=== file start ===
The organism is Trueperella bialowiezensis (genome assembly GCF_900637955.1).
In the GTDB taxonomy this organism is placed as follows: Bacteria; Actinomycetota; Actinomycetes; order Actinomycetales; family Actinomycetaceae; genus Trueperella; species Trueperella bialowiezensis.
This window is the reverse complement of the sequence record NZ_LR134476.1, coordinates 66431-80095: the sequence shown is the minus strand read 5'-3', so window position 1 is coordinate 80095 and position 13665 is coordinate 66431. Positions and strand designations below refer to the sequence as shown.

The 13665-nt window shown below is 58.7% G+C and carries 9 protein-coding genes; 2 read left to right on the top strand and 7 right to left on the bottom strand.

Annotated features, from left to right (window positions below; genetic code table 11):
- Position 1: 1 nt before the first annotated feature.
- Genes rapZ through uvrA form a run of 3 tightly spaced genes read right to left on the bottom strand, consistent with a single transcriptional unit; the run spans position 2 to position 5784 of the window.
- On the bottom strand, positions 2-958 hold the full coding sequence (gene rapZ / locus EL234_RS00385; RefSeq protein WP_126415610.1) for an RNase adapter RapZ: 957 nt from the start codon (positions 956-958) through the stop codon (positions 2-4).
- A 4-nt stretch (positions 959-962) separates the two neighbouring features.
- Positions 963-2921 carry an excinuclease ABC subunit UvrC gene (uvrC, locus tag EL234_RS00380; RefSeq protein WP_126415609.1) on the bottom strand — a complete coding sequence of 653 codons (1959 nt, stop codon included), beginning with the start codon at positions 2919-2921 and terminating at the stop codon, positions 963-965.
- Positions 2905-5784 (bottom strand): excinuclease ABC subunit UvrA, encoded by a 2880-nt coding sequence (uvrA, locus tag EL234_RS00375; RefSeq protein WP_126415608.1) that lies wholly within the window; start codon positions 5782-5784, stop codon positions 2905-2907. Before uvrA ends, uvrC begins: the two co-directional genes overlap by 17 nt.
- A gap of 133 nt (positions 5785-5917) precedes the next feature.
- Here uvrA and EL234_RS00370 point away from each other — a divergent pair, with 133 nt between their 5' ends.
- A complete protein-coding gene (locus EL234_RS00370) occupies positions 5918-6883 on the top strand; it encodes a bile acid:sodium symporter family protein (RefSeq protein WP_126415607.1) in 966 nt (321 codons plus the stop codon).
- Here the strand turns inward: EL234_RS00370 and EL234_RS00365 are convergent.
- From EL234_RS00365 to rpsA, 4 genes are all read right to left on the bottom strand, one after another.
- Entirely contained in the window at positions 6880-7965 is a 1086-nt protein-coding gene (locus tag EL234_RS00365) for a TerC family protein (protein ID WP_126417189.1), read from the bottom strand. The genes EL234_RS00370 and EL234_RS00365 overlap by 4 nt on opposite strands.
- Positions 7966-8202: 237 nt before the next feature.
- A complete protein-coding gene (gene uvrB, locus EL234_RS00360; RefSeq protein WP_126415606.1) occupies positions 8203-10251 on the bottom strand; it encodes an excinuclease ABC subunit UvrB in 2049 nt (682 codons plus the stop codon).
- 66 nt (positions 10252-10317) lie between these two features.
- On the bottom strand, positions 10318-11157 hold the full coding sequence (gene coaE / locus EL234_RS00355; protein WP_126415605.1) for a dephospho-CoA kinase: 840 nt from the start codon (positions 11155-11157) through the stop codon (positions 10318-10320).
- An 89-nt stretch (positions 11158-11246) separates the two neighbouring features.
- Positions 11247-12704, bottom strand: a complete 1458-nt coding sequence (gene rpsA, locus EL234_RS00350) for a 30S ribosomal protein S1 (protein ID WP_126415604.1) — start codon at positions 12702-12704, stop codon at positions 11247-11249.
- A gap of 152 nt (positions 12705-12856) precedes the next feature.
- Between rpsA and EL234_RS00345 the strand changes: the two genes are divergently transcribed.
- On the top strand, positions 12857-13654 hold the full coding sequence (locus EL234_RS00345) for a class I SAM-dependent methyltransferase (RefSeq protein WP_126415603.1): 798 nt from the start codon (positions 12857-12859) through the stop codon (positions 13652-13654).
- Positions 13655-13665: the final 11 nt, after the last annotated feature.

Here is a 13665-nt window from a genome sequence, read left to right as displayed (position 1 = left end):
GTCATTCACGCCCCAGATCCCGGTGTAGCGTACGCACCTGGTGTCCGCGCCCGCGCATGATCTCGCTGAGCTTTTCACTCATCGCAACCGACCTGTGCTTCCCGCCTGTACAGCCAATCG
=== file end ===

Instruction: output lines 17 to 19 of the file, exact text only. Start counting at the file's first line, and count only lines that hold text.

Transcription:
- Entirely contained in the window at positions 6880-7965 is a 1086-nt protein-coding gene (locus tag EL234_RS00365) for a TerC family protein (protein ID WP_126417189.1), read from the bottom strand. The genes EL234_RS00370 and EL234_RS00365 overlap by 4 nt on opposite strands.
- Positions 7966-8202: 237 nt before the next feature.
- A complete protein-coding gene (gene uvrB, locus EL234_RS00360; RefSeq protein WP_126415606.1) occupies positions 8203-10251 on the bottom strand; it encodes an excinuclease ABC subunit UvrB in 2049 nt (682 codons plus the stop codon).